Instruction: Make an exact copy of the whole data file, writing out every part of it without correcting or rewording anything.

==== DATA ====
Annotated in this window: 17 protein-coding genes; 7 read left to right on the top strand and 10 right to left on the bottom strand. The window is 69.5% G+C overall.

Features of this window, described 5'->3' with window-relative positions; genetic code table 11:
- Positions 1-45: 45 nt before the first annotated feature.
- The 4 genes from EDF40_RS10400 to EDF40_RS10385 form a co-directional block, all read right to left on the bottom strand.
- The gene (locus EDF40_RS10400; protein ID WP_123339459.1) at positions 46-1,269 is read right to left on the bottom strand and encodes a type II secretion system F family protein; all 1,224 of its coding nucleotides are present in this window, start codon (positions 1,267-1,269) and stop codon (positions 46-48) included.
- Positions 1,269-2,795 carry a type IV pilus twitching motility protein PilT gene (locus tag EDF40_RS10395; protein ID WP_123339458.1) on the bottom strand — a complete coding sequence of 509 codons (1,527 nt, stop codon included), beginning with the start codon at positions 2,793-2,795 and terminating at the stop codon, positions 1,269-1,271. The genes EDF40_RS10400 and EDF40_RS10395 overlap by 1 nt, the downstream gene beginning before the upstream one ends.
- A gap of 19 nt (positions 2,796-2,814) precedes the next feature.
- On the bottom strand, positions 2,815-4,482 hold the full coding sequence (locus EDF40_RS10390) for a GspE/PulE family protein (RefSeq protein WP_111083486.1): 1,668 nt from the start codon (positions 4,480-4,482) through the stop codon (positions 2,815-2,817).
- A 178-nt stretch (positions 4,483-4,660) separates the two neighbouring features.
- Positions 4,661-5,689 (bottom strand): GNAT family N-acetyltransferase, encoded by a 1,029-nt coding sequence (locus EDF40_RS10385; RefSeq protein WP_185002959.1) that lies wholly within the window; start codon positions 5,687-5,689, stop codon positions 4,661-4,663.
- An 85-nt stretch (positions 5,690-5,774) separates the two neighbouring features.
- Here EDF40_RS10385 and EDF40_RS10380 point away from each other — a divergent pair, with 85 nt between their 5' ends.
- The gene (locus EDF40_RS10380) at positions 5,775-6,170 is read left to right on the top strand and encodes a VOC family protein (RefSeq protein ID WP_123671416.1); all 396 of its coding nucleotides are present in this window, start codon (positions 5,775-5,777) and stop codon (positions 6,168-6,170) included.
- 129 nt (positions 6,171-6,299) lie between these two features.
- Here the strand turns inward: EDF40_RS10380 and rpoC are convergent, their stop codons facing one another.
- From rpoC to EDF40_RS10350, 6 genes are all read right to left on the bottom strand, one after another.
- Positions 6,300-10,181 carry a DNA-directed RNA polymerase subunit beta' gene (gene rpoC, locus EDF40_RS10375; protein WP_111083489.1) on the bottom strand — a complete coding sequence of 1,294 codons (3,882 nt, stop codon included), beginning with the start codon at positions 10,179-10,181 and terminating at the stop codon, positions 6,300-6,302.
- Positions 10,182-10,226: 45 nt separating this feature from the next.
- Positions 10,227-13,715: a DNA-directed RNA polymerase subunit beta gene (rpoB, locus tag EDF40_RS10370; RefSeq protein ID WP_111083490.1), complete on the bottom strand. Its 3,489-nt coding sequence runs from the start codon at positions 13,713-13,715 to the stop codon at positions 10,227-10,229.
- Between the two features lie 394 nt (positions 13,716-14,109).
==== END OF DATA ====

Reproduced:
Annotated in this window: 17 protein-coding genes; 7 read left to right on the top strand and 10 right to left on the bottom strand. The window is 69.5% G+C overall.

Features of this window, described 5'->3' with window-relative positions; genetic code table 11:
- Positions 1-45: 45 nt before the first annotated feature.
- The 4 genes from EDF40_RS10400 to EDF40_RS10385 form a co-directional block, all read right to left on the bottom strand.
- The gene (locus EDF40_RS10400; protein ID WP_123339459.1) at positions 46-1,269 is read right to left on the bottom strand and encodes a type II secretion system F family protein; all 1,224 of its coding nucleotides are present in this window, start codon (positions 1,267-1,269) and stop codon (positions 46-48) included.
- Positions 1,269-2,795 carry a type IV pilus twitching motility protein PilT gene (locus tag EDF40_RS10395; protein ID WP_123339458.1) on the bottom strand — a complete coding sequence of 509 codons (1,527 nt, stop codon included), beginning with the start codon at positions 2,793-2,795 and terminating at the stop codon, positions 1,269-1,271. The genes EDF40_RS10400 and EDF40_RS10395 overlap by 1 nt, the downstream gene beginning before the upstream one ends.
- A gap of 19 nt (positions 2,796-2,814) precedes the next feature.
- On the bottom strand, positions 2,815-4,482 hold the full coding sequence (locus EDF40_RS10390) for a GspE/PulE family protein (RefSeq protein WP_111083486.1): 1,668 nt from the start codon (positions 4,480-4,482) through the stop codon (positions 2,815-2,817).
- A 178-nt stretch (positions 4,483-4,660) separates the two neighbouring features.
- Positions 4,661-5,689 (bottom strand): GNAT family N-acetyltransferase, encoded by a 1,029-nt coding sequence (locus EDF40_RS10385; RefSeq protein WP_185002959.1) that lies wholly within the window; start codon positions 5,687-5,689, stop codon positions 4,661-4,663.
- An 85-nt stretch (positions 5,690-5,774) separates the two neighbouring features.
- Here EDF40_RS10385 and EDF40_RS10380 point away from each other — a divergent pair, with 85 nt between their 5' ends.
- The gene (locus EDF40_RS10380) at positions 5,775-6,170 is read left to right on the top strand and encodes a VOC family protein (RefSeq protein ID WP_123671416.1); all 396 of its coding nucleotides are present in this window, start codon (positions 5,775-5,777) and stop codon (positions 6,168-6,170) included.
- 129 nt (positions 6,171-6,299) lie between these two features.
- Here the strand turns inward: EDF40_RS10380 and rpoC are convergent, their stop codons facing one another.
- From rpoC to EDF40_RS10350, 6 genes are all read right to left on the bottom strand, one after another.
- Positions 6,300-10,181 carry a DNA-directed RNA polymerase subunit beta' gene (gene rpoC, locus EDF40_RS10375; protein WP_111083489.1) on the bottom strand — a complete coding sequence of 1,294 codons (3,882 nt, stop codon included), beginning with the start codon at positions 10,179-10,181 and terminating at the stop codon, positions 6,300-6,302.
- Positions 10,182-10,226: 45 nt separating this feature from the next.
- Positions 10,227-13,715: a DNA-directed RNA polymerase subunit beta gene (rpoB, locus tag EDF40_RS10370; RefSeq protein ID WP_111083490.1), complete on the bottom strand. Its 3,489-nt coding sequence runs from the start codon at positions 13,713-13,715 to the stop codon at positions 10,227-10,229.
- Between the two features lie 394 nt (positions 13,716-14,109).